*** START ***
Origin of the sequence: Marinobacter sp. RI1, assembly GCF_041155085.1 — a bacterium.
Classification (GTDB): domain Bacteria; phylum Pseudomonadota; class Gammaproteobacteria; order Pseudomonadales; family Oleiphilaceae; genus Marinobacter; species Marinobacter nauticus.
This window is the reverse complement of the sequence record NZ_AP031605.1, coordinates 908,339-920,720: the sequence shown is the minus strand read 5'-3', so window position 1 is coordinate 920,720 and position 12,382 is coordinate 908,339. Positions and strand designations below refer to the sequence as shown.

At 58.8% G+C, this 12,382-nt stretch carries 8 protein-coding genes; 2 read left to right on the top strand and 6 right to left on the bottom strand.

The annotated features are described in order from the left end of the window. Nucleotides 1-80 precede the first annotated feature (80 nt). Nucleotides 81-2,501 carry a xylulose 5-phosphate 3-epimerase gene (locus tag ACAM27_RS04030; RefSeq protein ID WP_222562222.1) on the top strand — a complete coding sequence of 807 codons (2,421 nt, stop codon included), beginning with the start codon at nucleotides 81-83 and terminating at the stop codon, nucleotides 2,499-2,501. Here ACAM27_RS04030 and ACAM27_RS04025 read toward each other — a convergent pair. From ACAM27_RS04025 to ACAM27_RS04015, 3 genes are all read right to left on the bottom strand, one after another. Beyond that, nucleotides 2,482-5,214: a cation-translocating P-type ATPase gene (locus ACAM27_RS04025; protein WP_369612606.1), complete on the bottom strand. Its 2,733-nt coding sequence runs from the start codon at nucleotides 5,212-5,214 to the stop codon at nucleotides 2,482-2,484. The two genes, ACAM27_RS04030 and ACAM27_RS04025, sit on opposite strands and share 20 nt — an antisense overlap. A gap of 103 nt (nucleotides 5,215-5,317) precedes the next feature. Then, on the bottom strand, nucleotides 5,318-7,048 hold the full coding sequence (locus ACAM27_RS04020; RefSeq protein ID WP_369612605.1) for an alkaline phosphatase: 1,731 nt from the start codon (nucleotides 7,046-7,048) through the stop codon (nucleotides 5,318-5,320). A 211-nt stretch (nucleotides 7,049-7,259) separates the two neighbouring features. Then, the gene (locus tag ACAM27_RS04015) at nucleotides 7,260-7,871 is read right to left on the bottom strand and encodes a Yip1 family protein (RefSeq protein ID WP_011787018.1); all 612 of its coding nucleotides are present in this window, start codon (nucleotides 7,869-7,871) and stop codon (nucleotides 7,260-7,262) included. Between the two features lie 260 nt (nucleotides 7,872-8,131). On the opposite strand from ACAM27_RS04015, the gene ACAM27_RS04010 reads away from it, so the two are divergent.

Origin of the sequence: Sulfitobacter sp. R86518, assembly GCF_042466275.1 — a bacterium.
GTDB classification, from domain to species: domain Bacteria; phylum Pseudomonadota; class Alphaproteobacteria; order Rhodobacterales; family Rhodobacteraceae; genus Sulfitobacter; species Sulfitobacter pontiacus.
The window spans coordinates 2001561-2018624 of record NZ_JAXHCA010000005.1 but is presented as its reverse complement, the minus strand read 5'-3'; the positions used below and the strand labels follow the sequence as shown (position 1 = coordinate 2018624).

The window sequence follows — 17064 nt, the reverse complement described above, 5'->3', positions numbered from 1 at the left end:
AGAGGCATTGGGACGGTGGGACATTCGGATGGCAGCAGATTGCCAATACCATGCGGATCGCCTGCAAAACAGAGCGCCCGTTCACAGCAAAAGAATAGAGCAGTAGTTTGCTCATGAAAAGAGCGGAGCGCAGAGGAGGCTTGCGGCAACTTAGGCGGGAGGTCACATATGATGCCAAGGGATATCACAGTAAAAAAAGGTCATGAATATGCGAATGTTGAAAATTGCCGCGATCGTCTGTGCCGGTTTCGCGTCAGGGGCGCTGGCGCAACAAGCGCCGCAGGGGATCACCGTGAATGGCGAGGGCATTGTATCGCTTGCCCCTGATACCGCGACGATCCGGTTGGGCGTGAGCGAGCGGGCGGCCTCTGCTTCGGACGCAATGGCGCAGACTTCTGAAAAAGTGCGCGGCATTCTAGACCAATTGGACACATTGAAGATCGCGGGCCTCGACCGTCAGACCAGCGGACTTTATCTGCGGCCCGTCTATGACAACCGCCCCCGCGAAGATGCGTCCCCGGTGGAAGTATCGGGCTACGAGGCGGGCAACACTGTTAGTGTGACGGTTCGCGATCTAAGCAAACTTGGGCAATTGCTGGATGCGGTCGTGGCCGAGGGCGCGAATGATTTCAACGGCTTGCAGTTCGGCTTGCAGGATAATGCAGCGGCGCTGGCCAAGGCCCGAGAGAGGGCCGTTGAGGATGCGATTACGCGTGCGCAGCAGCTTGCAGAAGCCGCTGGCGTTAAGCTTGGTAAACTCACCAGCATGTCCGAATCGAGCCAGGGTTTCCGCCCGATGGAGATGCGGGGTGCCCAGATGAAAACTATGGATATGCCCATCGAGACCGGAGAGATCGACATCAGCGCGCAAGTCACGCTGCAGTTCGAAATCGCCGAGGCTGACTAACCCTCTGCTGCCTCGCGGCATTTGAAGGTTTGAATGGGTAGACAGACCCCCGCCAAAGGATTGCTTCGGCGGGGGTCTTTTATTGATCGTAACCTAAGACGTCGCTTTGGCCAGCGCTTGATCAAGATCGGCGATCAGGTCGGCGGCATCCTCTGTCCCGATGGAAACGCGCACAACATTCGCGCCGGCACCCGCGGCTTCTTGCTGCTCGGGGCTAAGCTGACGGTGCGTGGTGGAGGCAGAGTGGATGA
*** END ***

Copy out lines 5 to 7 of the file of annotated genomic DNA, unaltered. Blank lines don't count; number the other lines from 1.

The annotated features are described in order from the left end of the window. Nucleotides 1-80 precede the first annotated feature (80 nt). Nucleotides 81-2,501 carry a xylulose 5-phosphate 3-epimerase gene (locus tag ACAM27_RS04030; RefSeq protein ID WP_222562222.1) on the top strand — a complete coding sequence of 807 codons (2,421 nt, stop codon included), beginning with the start codon at nucleotides 81-83 and terminating at the stop codon, nucleotides 2,499-2,501. Here ACAM27_RS04030 and ACAM27_RS04025 read toward each other — a convergent pair. From ACAM27_RS04025 to ACAM27_RS04015, 3 genes are all read right to left on the bottom strand, one after another. Beyond that, nucleotides 2,482-5,214: a cation-translocating P-type ATPase gene (locus ACAM27_RS04025; protein WP_369612606.1), complete on the bottom strand. Its 2,733-nt coding sequence runs from the start codon at nucleotides 5,212-5,214 to the stop codon at nucleotides 2,482-2,484. The two genes, ACAM27_RS04030 and ACAM27_RS04025, sit on opposite strands and share 20 nt — an antisense overlap. A gap of 103 nt (nucleotides 5,215-5,317) precedes the next feature. Then, on the bottom strand, nucleotides 5,318-7,048 hold the full coding sequence (locus ACAM27_RS04020; RefSeq protein ID WP_369612605.1) for an alkaline phosphatase: 1,731 nt from the start codon (nucleotides 7,046-7,048) through the stop codon (nucleotides 5,318-5,320). A 211-nt stretch (nucleotides 7,049-7,259) separates the two neighbouring features. Then, the gene (locus tag ACAM27_RS04015) at nucleotides 7,260-7,871 is read right to left on the bottom strand and encodes a Yip1 family protein (RefSeq protein ID WP_011787018.1); all 612 of its coding nucleotides are present in this window, start codon (nucleotides 7,869-7,871) and stop codon (nucleotides 7,260-7,262) included. Between the two features lie 260 nt (nucleotides 7,872-8,131). On the opposite strand from ACAM27_RS04015, the gene ACAM27_RS04010 reads away from it, so the two are divergent.

Origin of the sequence: Sulfitobacter sp. R86518, assembly GCF_042466275.1 — a bacterium.
GTDB classification, from domain to species: domain Bacteria; phylum Pseudomonadota; class Alphaproteobacteria; order Rhodobacterales; family Rhodobacteraceae; genus Sulfitobacter; species Sulfitobacter pontiacus.